I wrote about the interim report on this alleged chemical attack and its misrepresentation by corporate media in my article Blatant misreporting of latest OPCW report on chemical weapons in Syria. The interim report considered the allegation that a chemical weapon had been used and concluded:

“No organophosphorus nerve agents or their degradation products were detected, either in the environmental samples or in plasma samples from the alleged casualties.”

The notorious chlorine gas cylinders

However, it left open the possibility that chlorine gas had been used and this was considered in the final report which considered the two chlorine gas cylinders found at the site of the alleged chemical attack.

The two engineering reports relate to these chlorine gas cylinders. Whereas the original Fact-Finding Mission engineering subteam concluded that the chlorine gas cylinders had most probably been manually placed at the scene the anonymous experts later contracted by the OPCW appear to favour an explanation involving delivery by an aircraft.

From the report of the engineering subteam of the fact-finding mission – (Engineering-assessment-of-two-cylinders-observed-at-the-Douma-incident-27-February-2019-1)

The arguments and conclusions of the anonyous contracted enegineering experts are contained in the final report – Report of the Fact-Finding Mission Regarding the Incident of Alleged use of Toxic Chemicals as a Weapon in Douma, Syrian Arab Republic, on 7 April 2018.

LOCATION 2

The above propaganda video from the White Helmets (allied with the jihadists in Douma) illustrates the position of this gas cylinder on a roof adjacent to a crater.

The anonymous contracted experts concluded the cylinder had been dropped onto the roof with sufficent kinetic energy to create the crater but not penetrate the roof. However the OPCW FFM subteam concluded from their modelling:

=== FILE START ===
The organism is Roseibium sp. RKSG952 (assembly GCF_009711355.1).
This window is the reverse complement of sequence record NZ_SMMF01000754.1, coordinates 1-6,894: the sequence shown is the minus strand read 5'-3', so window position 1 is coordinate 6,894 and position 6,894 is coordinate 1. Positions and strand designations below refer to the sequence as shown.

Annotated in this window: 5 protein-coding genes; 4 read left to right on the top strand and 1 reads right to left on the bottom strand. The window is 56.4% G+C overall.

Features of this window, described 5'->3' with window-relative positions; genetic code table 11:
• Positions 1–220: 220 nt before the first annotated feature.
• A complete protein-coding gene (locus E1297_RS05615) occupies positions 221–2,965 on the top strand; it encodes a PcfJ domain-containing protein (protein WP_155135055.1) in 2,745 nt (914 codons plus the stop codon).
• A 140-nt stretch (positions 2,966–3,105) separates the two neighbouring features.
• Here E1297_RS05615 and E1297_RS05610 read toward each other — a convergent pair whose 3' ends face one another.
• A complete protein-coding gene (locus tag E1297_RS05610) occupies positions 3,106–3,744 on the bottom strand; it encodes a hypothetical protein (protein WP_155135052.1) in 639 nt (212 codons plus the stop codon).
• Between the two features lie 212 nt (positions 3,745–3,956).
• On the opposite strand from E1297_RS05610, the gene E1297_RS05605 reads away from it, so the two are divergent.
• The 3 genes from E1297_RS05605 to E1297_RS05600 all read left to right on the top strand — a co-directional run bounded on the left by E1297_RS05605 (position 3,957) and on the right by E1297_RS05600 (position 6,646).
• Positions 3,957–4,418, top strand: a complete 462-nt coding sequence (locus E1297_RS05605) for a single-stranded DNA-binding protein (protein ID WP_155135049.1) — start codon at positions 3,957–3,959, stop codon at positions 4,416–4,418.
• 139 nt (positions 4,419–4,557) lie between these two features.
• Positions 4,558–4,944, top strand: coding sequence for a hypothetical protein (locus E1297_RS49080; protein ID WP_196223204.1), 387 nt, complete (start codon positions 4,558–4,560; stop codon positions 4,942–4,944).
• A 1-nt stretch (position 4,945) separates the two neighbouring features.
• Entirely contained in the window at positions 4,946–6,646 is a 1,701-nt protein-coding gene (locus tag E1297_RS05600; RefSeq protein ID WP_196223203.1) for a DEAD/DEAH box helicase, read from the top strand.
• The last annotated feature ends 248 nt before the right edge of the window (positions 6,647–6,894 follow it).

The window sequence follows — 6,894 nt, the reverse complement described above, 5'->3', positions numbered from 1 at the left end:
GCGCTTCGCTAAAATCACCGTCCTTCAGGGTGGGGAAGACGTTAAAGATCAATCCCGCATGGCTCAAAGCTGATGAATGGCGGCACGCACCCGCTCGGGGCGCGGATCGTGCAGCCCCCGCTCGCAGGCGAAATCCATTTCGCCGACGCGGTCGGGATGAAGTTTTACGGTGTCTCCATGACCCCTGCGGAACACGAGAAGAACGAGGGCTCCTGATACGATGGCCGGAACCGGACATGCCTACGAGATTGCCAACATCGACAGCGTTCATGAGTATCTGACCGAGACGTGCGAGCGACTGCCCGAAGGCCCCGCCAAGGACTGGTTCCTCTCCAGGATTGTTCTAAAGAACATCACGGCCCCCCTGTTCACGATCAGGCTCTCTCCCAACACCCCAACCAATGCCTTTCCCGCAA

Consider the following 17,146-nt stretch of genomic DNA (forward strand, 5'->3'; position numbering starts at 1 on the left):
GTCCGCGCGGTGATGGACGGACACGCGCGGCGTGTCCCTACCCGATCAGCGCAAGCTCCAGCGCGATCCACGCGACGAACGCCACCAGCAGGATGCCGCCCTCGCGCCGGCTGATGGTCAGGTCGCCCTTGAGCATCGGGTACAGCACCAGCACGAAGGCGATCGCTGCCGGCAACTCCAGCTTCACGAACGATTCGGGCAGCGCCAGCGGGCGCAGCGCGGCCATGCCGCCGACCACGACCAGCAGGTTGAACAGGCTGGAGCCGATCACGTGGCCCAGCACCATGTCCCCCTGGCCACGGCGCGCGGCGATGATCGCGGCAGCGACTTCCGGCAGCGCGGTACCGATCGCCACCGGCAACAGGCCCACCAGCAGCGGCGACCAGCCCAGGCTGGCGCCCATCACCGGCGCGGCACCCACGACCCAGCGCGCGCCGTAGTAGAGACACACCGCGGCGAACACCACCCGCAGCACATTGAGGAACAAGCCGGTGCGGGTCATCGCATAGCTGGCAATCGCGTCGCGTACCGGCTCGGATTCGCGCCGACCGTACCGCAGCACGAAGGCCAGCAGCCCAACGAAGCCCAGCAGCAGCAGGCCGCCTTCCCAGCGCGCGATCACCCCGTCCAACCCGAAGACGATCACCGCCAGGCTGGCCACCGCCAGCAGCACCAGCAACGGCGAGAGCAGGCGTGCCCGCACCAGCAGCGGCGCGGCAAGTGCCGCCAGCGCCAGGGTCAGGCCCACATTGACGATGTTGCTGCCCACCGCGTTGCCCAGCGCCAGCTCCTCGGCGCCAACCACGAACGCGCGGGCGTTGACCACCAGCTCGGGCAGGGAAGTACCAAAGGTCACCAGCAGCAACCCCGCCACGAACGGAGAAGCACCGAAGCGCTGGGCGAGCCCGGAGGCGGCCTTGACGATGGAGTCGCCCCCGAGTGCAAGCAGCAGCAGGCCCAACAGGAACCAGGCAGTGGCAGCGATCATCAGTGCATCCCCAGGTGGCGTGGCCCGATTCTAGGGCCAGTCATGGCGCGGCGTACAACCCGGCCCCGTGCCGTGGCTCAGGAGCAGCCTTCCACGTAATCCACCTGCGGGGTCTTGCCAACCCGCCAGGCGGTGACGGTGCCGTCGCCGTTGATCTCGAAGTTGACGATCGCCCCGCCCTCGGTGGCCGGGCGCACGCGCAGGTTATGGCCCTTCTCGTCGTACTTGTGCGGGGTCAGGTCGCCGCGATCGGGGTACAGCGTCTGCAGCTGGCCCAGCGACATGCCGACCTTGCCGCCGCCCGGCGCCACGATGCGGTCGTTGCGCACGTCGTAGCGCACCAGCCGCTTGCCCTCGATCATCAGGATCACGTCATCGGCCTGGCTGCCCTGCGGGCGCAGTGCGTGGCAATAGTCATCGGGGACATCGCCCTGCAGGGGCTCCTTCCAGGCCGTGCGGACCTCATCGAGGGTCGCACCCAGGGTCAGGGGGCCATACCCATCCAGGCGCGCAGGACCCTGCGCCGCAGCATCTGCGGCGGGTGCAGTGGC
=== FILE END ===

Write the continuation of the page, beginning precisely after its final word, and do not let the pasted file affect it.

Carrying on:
“that the alleged impact event or events leading to observed vessel deformation and concrete damage were not compatible.

A criss-cross pattern on the paintwork of the cylinder body, that had been attributed by some observers to the cylinder falling through the wire mesh, was inconsistent with the near-vertical angle of incidence that would have been required to create the crater.

Experts consulted to assess the appearance of the crater took the view that it was more consistent with a blast (from a mortar round or rocket artillery) than with an impact from the falling object. Similar craters were present in concrete slabs on top of nearby buildings.”

They concluded that the cylinder had more probably been manually placed in the location rather than dropped from an aircraft.

LOCATION 4

This cylinder has always appeared strange, lying on a bed in a room that was relatively undamaged.

The anonymous contracted experts concluded (or maybe assumed) the cylinder had been dropped from the air and come through the ceiling to land on the floor where it subsequently bounced onto the bed (see image below from the OPCW final report).

However the FFM engineering subteam concluded from their analyses and modelling:

“that the cylinder with intact valve and fins attached could not have fitted through the hole in the roof:

it was not possible to establish a set of circumstances where the post-deformation cylinder could fit through the crater with the valve still intact (whether or not an end-cap was assumed to have been fitted at the front end of the cylinder), and the fins deformed in the manner observed.”

Conclusions

I can understand how different assessment teams can come to different conclusions and it could well be that the anonymous contracted experts were asked to assume that the cylinders had been dropped and to model possible trajectories and dmagge. In contrast the intial FFM engineering team considered alternative hypotheses as well as air-dropped cylinders and specifically proposed the alternatives in their report.

Such modelling and conlcusions can’t help but involve a degree of speculation so it does not concern me that different conclusions were drawn. But I am very concerned that the OPCW final report ignored the findings of their own FFM engineering subteam. This indicates a degree of bias which should be unacceptable for such an international body.

The authors from the Working Group on Syria, Propaganda and Media go as far as describing the issue as the hijacking of OPCW concluding: